Tao Te Ching

The Power of Goodness, the Wisdom Beyond Words
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Lù Jiǔyuān 陸九淵

(Lu Xiangshan)

1139 – 1192 CE

Professor, magistrate, and half of the most famous debate in Chinese history during a time when the influence between Taoism, Buddhism and Confucianism was being re-balanced; Lu Hsiang Shan led a simple but profound life. His philosophy of Universal Mind was forgotten for almost 300 years but then—revived by Wang Yangming—became the second most influential school and a major influence on neo-Confucianism. He developed Mencius' concept of the basic goodness of original mind and brought the simplicity and spontaneity of Daoism and the problems with desire from Buddhism into the blend with Confucianism that became neo-Confucianism.

Eras

Quotes by Lù Jiǔyuān (7 quotes)

“The most important thing to learn is how to discriminate between Righteousness and Profit.”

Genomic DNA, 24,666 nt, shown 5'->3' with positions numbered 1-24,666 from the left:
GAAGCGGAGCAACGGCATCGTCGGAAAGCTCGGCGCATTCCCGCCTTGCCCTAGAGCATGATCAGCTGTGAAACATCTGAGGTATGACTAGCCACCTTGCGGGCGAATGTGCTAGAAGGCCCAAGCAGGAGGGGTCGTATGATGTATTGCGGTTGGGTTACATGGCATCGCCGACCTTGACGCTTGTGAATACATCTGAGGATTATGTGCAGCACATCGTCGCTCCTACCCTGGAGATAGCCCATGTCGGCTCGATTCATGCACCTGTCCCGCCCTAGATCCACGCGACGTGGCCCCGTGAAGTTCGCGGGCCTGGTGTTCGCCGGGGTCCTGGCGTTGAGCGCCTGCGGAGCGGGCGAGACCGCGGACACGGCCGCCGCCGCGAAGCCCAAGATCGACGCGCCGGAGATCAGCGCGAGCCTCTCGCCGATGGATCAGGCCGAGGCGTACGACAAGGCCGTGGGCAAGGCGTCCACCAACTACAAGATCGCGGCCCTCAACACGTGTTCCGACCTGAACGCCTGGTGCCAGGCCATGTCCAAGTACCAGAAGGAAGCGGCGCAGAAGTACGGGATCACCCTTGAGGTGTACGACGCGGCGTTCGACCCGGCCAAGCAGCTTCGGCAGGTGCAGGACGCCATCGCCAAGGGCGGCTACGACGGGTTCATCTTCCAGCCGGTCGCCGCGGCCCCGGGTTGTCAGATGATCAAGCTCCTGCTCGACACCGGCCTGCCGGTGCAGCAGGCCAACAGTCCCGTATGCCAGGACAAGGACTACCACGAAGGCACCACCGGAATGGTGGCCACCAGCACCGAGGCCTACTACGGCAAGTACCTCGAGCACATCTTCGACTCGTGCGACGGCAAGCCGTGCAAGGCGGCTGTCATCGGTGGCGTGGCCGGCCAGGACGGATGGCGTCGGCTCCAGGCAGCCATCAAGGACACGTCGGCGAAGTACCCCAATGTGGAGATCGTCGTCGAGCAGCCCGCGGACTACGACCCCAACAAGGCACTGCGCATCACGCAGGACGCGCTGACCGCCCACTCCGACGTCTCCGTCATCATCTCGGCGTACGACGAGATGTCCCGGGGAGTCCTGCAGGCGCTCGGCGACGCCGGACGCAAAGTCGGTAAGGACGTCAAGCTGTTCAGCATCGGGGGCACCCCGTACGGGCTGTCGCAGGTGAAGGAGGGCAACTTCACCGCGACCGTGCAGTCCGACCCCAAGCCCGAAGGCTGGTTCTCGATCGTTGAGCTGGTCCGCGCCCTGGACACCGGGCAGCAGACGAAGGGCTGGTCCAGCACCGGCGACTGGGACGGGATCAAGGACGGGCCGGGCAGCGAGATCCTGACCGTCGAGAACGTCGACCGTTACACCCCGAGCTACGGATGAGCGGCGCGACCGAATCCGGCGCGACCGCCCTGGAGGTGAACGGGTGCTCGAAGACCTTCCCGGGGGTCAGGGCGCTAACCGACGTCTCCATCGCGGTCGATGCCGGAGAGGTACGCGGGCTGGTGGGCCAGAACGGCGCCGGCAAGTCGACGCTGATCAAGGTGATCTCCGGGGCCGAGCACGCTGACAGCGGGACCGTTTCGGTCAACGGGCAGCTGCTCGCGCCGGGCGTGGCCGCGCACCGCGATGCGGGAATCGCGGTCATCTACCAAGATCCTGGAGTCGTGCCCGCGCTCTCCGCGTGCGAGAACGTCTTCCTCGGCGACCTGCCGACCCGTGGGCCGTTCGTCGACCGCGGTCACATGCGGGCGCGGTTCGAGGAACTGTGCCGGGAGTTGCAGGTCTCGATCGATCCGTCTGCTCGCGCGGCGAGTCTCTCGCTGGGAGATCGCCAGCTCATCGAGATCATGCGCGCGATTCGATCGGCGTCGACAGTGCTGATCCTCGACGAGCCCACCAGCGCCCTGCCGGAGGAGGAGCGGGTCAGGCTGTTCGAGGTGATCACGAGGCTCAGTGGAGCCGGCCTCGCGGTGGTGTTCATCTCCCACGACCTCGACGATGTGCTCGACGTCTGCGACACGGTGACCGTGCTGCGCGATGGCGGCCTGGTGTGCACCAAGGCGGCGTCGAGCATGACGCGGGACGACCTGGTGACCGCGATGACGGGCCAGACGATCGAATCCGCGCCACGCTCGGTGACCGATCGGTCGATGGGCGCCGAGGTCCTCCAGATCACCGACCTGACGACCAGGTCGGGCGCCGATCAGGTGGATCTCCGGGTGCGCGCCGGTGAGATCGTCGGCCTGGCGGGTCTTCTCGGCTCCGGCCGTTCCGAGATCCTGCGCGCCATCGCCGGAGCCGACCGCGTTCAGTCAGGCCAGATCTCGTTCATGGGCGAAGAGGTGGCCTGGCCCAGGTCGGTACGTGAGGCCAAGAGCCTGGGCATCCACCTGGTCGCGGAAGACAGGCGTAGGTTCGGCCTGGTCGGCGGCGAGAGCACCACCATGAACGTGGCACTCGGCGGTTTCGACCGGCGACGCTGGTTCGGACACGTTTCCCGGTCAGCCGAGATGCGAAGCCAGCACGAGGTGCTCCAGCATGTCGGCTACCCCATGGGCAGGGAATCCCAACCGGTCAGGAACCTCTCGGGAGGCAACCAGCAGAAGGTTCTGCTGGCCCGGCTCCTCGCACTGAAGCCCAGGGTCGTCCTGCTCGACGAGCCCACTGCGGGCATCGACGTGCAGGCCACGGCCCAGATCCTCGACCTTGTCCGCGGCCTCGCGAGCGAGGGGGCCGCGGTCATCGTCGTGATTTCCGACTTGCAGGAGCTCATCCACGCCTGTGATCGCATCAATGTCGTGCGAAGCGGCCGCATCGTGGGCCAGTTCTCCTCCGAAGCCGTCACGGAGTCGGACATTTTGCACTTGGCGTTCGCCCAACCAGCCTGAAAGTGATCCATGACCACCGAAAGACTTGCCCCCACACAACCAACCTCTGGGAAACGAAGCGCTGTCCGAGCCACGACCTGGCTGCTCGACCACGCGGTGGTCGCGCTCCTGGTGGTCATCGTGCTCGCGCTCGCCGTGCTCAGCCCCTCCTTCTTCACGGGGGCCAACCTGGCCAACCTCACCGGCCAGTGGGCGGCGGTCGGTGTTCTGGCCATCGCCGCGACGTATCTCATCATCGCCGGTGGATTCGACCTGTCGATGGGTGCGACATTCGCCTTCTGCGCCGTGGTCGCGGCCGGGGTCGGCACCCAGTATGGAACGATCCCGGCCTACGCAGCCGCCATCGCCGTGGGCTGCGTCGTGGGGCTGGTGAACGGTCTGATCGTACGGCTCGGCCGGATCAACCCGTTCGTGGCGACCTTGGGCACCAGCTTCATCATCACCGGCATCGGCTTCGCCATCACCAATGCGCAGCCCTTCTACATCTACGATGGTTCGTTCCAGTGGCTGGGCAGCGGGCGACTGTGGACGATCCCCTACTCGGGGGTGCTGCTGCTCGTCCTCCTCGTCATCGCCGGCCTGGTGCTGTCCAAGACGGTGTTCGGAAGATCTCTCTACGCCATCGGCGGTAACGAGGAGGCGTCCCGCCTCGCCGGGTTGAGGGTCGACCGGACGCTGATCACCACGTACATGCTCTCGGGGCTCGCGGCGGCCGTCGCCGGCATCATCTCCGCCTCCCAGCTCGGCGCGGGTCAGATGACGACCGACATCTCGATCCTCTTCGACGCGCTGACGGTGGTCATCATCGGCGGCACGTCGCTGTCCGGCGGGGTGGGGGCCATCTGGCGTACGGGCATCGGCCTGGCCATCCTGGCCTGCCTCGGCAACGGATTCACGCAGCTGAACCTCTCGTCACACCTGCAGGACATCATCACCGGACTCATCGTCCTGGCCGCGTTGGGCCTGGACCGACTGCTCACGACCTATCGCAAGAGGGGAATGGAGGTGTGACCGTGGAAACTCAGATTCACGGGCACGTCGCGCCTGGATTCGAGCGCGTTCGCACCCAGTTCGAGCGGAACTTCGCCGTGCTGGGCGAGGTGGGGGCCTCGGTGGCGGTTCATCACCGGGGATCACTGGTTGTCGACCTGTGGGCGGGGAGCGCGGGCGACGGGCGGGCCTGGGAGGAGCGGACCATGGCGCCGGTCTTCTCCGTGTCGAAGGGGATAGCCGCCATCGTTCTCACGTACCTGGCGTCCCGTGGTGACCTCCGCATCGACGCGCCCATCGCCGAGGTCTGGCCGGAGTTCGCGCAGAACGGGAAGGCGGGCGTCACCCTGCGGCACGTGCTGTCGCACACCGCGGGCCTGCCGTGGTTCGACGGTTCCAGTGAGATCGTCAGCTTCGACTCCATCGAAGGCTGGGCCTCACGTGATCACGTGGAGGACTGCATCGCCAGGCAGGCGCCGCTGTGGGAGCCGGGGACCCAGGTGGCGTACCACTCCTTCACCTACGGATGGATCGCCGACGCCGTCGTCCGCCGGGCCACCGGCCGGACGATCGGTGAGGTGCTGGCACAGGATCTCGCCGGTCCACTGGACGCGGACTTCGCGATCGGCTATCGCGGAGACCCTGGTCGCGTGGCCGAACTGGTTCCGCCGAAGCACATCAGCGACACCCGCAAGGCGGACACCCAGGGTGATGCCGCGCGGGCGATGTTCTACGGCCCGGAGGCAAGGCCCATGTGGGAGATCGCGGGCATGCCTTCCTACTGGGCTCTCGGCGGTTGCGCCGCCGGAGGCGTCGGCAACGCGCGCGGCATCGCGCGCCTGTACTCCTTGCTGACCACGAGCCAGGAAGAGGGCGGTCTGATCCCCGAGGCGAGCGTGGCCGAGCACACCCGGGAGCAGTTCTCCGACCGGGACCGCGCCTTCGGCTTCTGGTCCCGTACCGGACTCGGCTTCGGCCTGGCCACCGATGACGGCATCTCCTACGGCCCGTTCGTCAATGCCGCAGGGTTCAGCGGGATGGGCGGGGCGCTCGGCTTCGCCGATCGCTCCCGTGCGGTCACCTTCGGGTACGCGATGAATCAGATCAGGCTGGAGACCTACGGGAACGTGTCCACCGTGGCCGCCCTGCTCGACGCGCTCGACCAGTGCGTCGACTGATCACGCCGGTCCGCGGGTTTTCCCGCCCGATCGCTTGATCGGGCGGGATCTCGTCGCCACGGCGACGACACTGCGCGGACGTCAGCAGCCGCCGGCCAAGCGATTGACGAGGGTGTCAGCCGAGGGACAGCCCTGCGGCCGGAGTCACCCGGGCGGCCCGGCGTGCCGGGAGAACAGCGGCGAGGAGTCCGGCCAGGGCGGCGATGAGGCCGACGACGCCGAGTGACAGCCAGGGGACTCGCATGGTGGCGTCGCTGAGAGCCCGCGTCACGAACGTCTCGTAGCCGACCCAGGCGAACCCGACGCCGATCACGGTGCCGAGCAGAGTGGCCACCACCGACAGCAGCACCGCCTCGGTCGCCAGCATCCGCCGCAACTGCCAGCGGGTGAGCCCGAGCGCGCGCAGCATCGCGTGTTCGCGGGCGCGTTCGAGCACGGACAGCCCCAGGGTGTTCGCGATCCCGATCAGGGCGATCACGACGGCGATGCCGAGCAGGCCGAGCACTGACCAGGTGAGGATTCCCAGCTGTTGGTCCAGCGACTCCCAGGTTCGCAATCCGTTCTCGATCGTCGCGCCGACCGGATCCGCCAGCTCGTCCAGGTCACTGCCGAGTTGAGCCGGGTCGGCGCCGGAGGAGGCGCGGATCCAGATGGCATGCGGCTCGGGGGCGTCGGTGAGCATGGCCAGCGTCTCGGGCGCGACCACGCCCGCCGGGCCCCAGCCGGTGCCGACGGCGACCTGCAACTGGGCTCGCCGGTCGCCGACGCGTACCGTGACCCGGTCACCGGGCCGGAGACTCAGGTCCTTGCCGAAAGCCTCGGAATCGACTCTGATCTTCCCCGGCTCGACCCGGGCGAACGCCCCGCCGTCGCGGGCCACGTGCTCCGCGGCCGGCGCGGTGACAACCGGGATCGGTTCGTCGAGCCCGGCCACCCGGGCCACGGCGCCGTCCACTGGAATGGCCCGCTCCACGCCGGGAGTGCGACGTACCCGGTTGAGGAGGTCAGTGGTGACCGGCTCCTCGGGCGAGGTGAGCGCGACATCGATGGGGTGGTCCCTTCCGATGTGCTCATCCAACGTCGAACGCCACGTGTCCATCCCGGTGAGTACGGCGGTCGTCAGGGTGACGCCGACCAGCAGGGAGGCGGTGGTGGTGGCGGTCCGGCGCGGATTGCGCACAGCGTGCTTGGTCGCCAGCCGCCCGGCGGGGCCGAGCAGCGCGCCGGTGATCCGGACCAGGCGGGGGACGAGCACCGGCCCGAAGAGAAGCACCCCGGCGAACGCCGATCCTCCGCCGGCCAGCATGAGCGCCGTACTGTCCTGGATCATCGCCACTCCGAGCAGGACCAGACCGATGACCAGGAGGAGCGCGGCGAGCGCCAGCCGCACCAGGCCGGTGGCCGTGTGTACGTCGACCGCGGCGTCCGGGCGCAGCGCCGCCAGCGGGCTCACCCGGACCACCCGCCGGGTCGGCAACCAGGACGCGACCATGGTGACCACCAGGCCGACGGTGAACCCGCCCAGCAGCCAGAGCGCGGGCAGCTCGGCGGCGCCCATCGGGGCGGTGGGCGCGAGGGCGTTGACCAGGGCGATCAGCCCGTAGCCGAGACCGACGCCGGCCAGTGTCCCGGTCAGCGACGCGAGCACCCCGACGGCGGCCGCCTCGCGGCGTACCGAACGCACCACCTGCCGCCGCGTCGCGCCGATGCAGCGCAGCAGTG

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“Don't only study the words and deeds of past sages but examine deeply the records of the rise and fall of dynasties, order and disorder, right and wrong, gain and loss.”

Themes: History

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“When have I ever opposed the reading of books? It is only that I differ from others in the way I read... so that students do not follow upon someone else's heels or depend on teachers, friends, and books.”

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“There must be knowledge before there can be will. Extensive study must come first, earnest practice last.”

Themes: Skillful Means

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“Ordinary people are sunk in sound, color, wealth, and power—their true mind and pure nature become obscured.”

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“Reading should be an active search for the vital arteries, not a matter of understanding only the words, the literal meaning which only leads to being harmed by what we read.”

Chapters: 1. The Unnamed

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“The mind is morally self-sufficient, endowed with innate knowledge of the good, and an innate ability to do good. It is one and indissoluble. It fills the whole universe… The investigation of things means nothing more than to investigate this mind.”

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